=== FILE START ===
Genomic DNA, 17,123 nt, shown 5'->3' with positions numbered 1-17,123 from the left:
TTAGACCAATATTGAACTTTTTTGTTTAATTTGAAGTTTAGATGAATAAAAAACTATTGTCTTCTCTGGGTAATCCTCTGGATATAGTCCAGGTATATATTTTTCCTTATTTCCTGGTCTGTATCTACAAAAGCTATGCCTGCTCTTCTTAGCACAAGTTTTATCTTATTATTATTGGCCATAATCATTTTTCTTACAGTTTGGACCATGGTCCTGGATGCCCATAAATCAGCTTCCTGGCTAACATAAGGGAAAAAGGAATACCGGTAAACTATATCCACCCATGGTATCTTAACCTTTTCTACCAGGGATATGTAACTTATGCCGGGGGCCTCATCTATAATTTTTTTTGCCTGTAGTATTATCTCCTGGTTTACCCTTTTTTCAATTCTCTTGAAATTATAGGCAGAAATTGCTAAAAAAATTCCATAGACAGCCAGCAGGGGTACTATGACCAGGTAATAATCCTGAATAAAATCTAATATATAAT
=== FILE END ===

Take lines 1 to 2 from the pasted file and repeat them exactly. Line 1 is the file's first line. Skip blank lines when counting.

Genomic DNA, 17,123 nt, shown 5'->3' with positions numbered 1-17,123 from the left:
TTAGACCAATATTGAACTTTTTTGTTTAATTTGAAGTTTAGATGAATAAAAAACTATTGTCTTCTCTGGGTAATCCTCTGGATATAGTCCAGGTATATATTTTTCCTTATTTCCTGGTCTGTATCTACAAAAGCTATGCCTGCTCTTCTTAGCACAAGTTTTATCTTATTATTATTGGCCATAATCATTTTTCTTACAGTTTGGACCATGGTCCTGGATGCCCATAAATCAGCTTCCTGGCTAACATAAGGGAAAAAGGAATACCGGTAAACTATATCCACCCATGGTATCTTAACCTTTTCTACCAGGGATATGTAACTTATGCCGGGGGCCTCATCTATAATTTTTTTTGCCTGTAGTATTATCTCCTGGTTTACCCTTTTTTCAATTCTCTTGAAATTATAGGCAGAAATTGCTAAAAAAATTCCATAGACAGCCAGCAGGGGTACTATGACCAGGTAATAATCCTGAATAAAATCTAATATATAAT